It has been stated that, "in the competition for investor capital, organizations strive to provide increasingly positive rates of return to the investor." For publically traded corporations, the returns are generally measured in terms of shareholder value, i.e., the total return on investment, also commonly referred to as the 'holding period return', which is computed from the change in the share price plus dividends. The stock price has generally been viewed as a reflection of the investor's expectations of the corporation's future earnings and earnings growth, a subject where extant studies have devoted considerable investigations (e.g., into the relationships of historical and projected earnings on the changes in stock price and maximizing shareholder value) (e.g., Boudoukh, Richardson, & Whitelaw, 2008; Fama & French, 2017; Stanley & Wasilewski, 2017, p.141). To promote the likelihood of successfully competing for investor capital, corporations generally present, periodically, various measures of the corporation's current, past, and expected future financial performance, such as return on investment, return on assets, revenue growth, net profit margin, and so forth. The financial performance measures and their numerical values influence the current and future strategic decisions made by firms (Hulbert, 2018; Terlep, 2018). As such, given the seemingly myriad of financial performance measures a firm could focus its strategic attention on and present to potential investors, and in the general presence of limited strategic resources, which of a firm's financial performance measures are more likely to result in greater shareholder value?
An initial literature review found that firms generally focused on financial measures that employed earnings and earnings growth, with prior studies being heavily dominated in relating these measures to shareholder value. Yet, evidence suggests that other financial performance measures (e.g., revenue growth) may be as important to a firm's strategic decisions and, hence, potential financial performance and returns to the investor (see Hulbert, 2018; Olson, van Bever, & Verry, 2008; Terlep, 2018). Furthermore, it appears that past studies generally investigated financial measures in discrete contexts (e.g., return on assets as related to holding period return). However, as the firm's external environment (e.g., regulatory, competitive, macroeconomic) changes, the crucial measure of, and needed relative emphasis on, a financial performance measure may change and, thus, it is deemed critical, in efforts to increase holding period returns, to periodically reassess the financial performance measures the firm employs (Terlep, 2018). For example, it may be argued that such reassessments of financial performance measures are likely to become increasingly important by the emergence of disruptive entities, as exemplified by firms such as Uber, Airbnb, Netflix, etc., that may apply novel concepts, components and measures of financial performance.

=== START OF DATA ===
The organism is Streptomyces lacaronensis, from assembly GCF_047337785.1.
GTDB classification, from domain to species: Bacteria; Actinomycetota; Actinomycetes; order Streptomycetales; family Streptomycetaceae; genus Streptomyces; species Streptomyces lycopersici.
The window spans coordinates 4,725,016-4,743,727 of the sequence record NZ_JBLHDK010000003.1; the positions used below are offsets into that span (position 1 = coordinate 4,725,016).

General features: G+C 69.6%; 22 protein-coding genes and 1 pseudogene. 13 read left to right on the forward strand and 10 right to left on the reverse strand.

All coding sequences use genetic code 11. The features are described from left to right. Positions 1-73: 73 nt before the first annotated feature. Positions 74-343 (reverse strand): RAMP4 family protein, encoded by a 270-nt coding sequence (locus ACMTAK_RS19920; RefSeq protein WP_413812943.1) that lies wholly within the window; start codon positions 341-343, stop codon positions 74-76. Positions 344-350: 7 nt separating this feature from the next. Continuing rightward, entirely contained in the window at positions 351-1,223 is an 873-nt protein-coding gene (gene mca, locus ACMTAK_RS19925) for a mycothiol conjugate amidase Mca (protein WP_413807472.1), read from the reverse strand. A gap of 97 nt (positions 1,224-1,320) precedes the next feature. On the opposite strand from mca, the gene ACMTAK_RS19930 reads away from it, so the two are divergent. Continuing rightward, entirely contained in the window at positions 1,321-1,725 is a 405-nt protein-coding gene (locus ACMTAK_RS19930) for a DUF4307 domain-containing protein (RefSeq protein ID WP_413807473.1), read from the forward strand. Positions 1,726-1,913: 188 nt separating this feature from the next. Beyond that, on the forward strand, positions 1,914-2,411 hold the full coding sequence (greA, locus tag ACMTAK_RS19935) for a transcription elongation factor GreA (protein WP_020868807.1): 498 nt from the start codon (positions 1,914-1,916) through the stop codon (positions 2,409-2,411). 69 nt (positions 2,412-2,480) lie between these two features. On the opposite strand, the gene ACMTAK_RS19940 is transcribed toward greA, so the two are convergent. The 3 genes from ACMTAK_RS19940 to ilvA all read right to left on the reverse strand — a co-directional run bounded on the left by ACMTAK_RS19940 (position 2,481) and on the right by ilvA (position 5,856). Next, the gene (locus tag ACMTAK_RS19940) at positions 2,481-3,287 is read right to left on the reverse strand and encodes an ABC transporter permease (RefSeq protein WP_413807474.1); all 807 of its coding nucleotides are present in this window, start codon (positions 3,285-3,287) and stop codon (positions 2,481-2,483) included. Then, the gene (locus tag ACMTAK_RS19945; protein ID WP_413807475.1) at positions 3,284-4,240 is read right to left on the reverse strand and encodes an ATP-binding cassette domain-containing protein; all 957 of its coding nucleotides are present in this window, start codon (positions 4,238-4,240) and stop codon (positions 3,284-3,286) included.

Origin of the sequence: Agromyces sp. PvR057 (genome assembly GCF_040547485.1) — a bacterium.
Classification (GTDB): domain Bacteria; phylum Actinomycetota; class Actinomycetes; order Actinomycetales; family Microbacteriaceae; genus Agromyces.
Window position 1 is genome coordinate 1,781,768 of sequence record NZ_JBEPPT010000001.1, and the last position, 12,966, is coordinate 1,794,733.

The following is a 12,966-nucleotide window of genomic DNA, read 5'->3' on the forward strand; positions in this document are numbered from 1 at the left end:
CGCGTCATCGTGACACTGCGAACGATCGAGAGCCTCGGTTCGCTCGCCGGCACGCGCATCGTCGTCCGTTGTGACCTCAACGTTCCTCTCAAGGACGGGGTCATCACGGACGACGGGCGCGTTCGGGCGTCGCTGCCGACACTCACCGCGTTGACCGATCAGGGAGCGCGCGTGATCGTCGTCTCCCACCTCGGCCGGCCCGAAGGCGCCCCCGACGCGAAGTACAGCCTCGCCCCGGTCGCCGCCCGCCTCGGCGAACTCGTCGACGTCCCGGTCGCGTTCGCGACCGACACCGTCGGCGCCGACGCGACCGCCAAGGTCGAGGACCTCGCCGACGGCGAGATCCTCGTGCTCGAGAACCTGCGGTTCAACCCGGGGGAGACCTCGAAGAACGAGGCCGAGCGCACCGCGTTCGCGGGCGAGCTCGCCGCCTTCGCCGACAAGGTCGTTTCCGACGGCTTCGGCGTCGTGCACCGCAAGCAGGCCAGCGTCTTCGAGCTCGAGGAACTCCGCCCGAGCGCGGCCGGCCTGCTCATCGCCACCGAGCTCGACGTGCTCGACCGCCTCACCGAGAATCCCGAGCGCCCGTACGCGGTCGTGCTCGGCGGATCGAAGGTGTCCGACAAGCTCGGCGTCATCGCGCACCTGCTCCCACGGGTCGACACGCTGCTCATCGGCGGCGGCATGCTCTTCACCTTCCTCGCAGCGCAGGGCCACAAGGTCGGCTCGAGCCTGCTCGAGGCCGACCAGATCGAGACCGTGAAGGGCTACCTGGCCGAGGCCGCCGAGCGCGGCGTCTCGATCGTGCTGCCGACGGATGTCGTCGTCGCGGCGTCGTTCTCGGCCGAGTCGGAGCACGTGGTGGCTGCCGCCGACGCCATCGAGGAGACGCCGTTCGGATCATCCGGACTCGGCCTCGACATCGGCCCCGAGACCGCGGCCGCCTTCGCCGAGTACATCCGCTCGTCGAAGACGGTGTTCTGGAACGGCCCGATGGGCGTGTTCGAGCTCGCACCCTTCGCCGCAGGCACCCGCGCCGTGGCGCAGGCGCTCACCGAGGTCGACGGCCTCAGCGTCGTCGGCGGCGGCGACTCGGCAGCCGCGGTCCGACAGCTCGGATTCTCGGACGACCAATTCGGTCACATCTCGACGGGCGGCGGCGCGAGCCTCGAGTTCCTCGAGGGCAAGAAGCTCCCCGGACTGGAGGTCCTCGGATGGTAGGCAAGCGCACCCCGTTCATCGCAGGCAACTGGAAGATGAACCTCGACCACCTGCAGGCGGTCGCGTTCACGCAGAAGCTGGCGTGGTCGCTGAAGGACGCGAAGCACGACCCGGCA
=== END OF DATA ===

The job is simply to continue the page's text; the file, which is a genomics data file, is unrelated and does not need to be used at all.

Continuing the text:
An important consideration to the holding period return is the time horizon of the return, short-term versus long-term (where short-term and long-term are usually considered, respectively, quarterly [or annual] and at least 5-year periods). It is generally assumed that investors seek high levels of return over the long term. Consistently, Antia, Pantzalis, and Park (2010) found that corporations where CEOs had shorter time decision horizons were associated with lower firm valuations (i.e., stock market value), which suggests that corporate strategic decisions should focus on long-term results. However, investors also look to maximize shareholder value in the short-term and, thus, corporate strategic decision makers are also pressured to provide for short-term (e.g., quarterly) results. The foregoing indicates that corporate strategic decision makers need to attain a balance between short-term and long-term financial performance (Welch & Welch, 2007). An initial review of the literature found extensive attention to the long-term (e.g., see Boudoukh et al., 2008; Fama & French, 2017; Hulbert, 2018; Stanley & Wasilewski. 2017, p. 141). Thus, consistent with the foregoing, the long-term horizon of firm financial performance and of holding period returns will be the focus of this paper.
Thus, this paper offers insight into the research question: from the strategic management viewpoint, which financial performance measures should the firm management focus on to...